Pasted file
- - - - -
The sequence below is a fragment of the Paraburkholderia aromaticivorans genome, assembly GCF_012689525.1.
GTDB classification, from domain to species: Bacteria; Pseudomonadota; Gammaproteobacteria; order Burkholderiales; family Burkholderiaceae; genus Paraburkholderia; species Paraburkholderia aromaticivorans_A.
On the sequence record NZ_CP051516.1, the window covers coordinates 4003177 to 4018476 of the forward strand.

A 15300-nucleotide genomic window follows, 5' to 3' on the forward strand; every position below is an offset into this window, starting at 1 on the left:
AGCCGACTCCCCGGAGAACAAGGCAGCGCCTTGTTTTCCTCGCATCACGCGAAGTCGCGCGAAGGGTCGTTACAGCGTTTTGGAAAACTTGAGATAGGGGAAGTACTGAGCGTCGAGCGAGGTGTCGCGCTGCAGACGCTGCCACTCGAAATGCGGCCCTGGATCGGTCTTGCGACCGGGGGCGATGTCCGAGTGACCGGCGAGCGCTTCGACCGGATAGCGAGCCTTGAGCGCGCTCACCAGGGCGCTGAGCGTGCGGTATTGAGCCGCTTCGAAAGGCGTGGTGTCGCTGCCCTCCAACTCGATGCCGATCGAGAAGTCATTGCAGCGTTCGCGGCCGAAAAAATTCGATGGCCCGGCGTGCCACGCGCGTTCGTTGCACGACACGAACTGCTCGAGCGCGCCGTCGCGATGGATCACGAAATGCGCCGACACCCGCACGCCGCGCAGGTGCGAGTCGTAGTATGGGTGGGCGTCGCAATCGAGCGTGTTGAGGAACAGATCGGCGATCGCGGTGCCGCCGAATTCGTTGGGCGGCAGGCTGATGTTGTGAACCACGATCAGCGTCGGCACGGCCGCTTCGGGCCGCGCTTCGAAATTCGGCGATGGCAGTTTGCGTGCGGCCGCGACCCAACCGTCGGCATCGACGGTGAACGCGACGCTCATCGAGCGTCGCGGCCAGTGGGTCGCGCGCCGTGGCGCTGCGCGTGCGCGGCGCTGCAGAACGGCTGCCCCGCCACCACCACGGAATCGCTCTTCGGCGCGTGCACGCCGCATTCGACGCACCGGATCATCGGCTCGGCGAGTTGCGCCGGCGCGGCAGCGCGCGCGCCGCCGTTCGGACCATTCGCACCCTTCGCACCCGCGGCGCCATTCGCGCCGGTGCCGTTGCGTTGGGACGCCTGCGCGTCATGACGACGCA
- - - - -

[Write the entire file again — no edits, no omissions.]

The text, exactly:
The sequence below is a fragment of the Paraburkholderia aromaticivorans genome, assembly GCF_012689525.1.
GTDB classification, from domain to species: Bacteria; Pseudomonadota; Gammaproteobacteria; order Burkholderiales; family Burkholderiaceae; genus Paraburkholderia; species Paraburkholderia aromaticivorans_A.
On the sequence record NZ_CP051516.1, the window covers coordinates 4003177 to 4018476 of the forward strand.

A 15300-nucleotide genomic window follows, 5' to 3' on the forward strand; every position below is an offset into this window, starting at 1 on the left:
AGCCGACTCCCCGGAGAACAAGGCAGCGCCTTGTTTTCCTCGCATCACGCGAAGTCGCGCGAAGGGTCGTTACAGCGTTTTGGAAAACTTGAGATAGGGGAAGTACTGAGCGTCGAGCGAGGTGTCGCGCTGCAGACGCTGCCACTCGAAATGCGGCCCTGGATCGGTCTTGCGACCGGGGGCGATGTCCGAGTGACCGGCGAGCGCTTCGACCGGATAGCGAGCCTTGAGCGCGCTCACCAGGGCGCTGAGCGTGCGGTATTGAGCCGCTTCGAAAGGCGTGGTGTCGCTGCCCTCCAACTCGATGCCGATCGAGAAGTCATTGCAGCGTTCGCGGCCGAAAAAATTCGATGGCCCGGCGTGCCACGCGCGTTCGTTGCACGACACGAACTGCTCGAGCGCGCCGTCGCGATGGATCACGAAATGCGCCGACACCCGCACGCCGCGCAGGTGCGAGTCGTAGTATGGGTGGGCGTCGCAATCGAGCGTGTTGAGGAACAGATCGGCGATCGCGGTGCCGCCGAATTCGTTGGGCGGCAGGCTGATGTTGTGAACCACGATCAGCGTCGGCACGGCCGCTTCGGGCCGCGCTTCGAAATTCGGCGATGGCAGTTTGCGTGCGGCCGCGACCCAACCGTCGGCATCGACGGTGAACGCGACGCTCATCGAGCGTCGCGGCCAGTGGGTCGCGCGCCGTGGCGCTGCGCGTGCGCGGCGCTGCAGAACGGCTGCCCCGCCACCACCACGGAATCGCTCTTCGGCGCGTGCACGCCGCATTCGACGCACCGGATCATCGGCTCGGCGAGTTGCGCCGGCGCGGCAGCGCGCGCGCCGCCGTTCGGACCATTCGCACCCTTCGCACCCGCGGCGCCATTCGCGCCGGTGCCGTTGCGTTGGGACGCCTGCGCGTCATGACGACGCA